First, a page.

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Latest News

How to handle a call to pay under a personal guarantee

With many people struggling to get on the property ladder, or to afford a home to rent, it has become increasingly common for mortgage lenders and landlords to ask borrowers and tenants to find someone who is willing to act as a guarantor for them – in other words to settle their debts if they are unable to do so.

A personal guarantee may also be requested to secure a loan, particularly where the applicant has a poor credit history, or even to secure the debts of a private limited company.

Your rights when a house share goes wrong

With an increasing number of people struggling to get on the property ladder, it is not surprising that there has been a corresponding rise in the number of properties being bought by friends who have pooled their resources, or by parents who have agreed to bankroll their child if they agree to take on a lodger to help pay the mortgage.

‘While these sorts of arrangements can work well when everyone knows where they stand, there can be problems if no formal agreement exists to determine the circumstances in which a jointly owned property can be sold or when someone invited to be part of a house share on an occupancy only basis can be asked to leave,’ explains Dawn Kiddy, a dispute resolution lawyer with Petersfields LLP  in Cambridge and Haverhill.

Bloggers beware! A defamatory post could land you in court and cost you dearly

Being able to share ideas and opinions over the internet has many benefits. It enables us to communicate quickly with one another and to relay information easily with the simple click of a button. But what few people realise is that when you post something online which is negative or disparaging – whether via a social media platform, a news outlet, a customer review site or even a special interest forum – you could be falling foul of the rules on defamation and thereby exposing yourself to the risk of being sued for compensation and legal costs.

Could carelessness on social media land you in court?

Did you know that you can be sued for posting something online that is not true or for sharing or endorsing a false post made by someone else?  Did you also know that if you are sued, you could be ordered to pay compensation and legal costs and forced to make a public apology?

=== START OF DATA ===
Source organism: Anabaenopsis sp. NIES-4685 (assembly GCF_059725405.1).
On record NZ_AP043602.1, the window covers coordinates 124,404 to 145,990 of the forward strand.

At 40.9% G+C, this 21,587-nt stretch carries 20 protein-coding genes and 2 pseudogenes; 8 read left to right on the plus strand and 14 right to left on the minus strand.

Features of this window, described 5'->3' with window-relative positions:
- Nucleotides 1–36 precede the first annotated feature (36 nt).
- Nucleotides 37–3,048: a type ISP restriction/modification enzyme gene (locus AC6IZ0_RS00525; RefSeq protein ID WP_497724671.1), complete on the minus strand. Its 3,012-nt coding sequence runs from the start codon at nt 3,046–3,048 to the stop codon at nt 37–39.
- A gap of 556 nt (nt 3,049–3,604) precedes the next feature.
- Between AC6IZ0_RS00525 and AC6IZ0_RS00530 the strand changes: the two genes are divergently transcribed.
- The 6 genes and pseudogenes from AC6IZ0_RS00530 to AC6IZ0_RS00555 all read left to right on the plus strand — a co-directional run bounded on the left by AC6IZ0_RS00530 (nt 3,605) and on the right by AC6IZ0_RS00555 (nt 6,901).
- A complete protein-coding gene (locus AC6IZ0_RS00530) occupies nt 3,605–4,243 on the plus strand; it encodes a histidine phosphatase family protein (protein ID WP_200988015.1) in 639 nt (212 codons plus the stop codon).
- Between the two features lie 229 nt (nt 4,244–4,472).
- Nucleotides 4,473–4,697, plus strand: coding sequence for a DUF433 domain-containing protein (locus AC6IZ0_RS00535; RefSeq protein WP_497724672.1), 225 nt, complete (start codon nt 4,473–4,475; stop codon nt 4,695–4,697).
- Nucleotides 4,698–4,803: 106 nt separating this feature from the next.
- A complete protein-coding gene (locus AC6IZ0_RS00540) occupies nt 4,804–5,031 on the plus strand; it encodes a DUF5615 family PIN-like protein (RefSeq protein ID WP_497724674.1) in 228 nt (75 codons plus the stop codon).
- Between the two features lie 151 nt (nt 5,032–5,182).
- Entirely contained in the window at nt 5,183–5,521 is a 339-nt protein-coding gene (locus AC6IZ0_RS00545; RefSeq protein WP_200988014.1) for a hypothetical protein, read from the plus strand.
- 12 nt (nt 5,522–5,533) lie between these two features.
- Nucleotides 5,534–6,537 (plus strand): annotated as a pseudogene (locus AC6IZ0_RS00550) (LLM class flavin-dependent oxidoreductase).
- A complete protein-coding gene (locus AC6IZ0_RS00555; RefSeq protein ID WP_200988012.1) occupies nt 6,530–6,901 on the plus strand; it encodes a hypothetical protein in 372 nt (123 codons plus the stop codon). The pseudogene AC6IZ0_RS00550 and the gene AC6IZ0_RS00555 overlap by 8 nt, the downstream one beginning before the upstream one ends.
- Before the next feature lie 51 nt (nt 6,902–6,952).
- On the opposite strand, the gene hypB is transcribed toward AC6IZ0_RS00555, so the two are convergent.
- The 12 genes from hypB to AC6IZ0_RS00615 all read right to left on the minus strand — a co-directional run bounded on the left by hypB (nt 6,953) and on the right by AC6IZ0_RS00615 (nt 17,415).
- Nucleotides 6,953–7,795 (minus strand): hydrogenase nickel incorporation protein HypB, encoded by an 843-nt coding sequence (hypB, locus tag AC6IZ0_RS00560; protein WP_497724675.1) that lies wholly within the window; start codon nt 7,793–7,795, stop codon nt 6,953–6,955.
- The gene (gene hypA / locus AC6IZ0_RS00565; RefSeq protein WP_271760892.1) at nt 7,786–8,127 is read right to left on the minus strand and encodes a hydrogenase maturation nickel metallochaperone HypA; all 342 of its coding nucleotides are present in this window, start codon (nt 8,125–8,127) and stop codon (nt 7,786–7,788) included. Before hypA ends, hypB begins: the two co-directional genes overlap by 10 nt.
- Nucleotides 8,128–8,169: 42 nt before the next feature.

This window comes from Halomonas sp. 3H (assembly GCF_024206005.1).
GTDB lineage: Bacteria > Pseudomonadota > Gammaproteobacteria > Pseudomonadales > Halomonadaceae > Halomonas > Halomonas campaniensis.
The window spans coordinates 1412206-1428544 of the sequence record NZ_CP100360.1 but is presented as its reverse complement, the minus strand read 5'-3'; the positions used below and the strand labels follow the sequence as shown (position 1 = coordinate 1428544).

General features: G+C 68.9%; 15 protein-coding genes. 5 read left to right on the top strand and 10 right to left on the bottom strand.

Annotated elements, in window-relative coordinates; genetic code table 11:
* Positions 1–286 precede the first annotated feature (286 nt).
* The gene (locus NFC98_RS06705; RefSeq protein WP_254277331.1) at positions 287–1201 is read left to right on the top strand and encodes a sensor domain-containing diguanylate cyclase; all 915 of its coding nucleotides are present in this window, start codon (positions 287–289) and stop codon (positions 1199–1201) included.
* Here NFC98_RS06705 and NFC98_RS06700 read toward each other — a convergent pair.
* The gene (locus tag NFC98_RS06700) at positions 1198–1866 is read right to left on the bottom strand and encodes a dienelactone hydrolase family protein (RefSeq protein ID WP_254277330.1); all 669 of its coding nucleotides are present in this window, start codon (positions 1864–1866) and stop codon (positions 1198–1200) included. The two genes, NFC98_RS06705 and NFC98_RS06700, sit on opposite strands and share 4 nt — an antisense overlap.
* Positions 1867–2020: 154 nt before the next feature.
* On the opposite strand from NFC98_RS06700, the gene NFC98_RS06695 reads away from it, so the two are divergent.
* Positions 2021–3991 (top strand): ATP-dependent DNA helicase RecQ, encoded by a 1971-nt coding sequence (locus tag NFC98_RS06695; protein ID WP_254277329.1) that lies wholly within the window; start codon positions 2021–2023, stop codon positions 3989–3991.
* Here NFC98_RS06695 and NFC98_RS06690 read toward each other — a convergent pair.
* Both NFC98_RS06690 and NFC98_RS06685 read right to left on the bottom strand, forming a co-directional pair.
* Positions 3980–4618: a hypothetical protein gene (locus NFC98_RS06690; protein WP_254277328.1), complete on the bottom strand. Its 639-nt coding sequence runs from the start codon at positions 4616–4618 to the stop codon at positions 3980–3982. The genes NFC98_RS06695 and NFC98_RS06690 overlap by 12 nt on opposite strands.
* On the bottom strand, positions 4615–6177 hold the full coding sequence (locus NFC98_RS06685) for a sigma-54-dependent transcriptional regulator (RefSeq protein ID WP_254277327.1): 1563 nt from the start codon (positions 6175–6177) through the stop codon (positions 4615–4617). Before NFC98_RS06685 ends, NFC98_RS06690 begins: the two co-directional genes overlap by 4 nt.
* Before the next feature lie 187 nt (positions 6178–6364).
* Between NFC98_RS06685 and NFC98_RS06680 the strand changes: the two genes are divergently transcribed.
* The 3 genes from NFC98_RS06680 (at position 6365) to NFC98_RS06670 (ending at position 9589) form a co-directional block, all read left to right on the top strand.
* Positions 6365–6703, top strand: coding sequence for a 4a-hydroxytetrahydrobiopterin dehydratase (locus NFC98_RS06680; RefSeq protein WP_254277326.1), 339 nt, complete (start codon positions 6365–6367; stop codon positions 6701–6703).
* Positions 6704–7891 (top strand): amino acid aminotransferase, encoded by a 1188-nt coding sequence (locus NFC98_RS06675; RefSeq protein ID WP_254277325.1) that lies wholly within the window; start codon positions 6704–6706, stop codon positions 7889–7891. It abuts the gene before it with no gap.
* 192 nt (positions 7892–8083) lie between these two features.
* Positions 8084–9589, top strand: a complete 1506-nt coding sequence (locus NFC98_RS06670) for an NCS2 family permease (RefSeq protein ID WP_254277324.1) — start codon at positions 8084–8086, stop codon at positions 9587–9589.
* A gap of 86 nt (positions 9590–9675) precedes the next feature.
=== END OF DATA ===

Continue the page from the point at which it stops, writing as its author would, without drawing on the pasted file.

If the answer to these questions is ‘no’, then you are not alone, as recent research suggests that nearly 50 per cent of the UK’s 45 million social media users are not aware that they are legally responsible for what they do and say online. 

Inheritance rights of children born outside of marriage

According to the Office for National Statistics, nearly as many children are now born to parents who are not married or in a registered civil partnership as to those who are. But do you have fewer rights where you are born outside of a legally recognised relationship, particularly when one of your parents dies? And what if you have been adopted or co-opted into a blended family? It is not uncommon for households to join forces without formalising the arrangement, so what are your inheritance rights in this scenario?

Solving a boundary dispute without going to court

Homeowners who feel that the boundary at their property is not where it should be, or that a neighbour’s extension goes over an existing boundary line, could go to court to have this dispute determined.  This is usually only viable if you have legal expenses insurance, but sometimes an injunction may be needed to stop building work. 

According to Dawn Kiddy, a solicitor with Petersfields LLP in Cambridge and Haverhill  homeowners will usually be better off using a procedure developed by HM Land Registry to resolve boundary disputes which refers cases to a specialist tribunal.  ‘Not only will this prove to be quicker, but it could also be cheaper, and it will mean that official records at HM Land Registry will be updated directly’.


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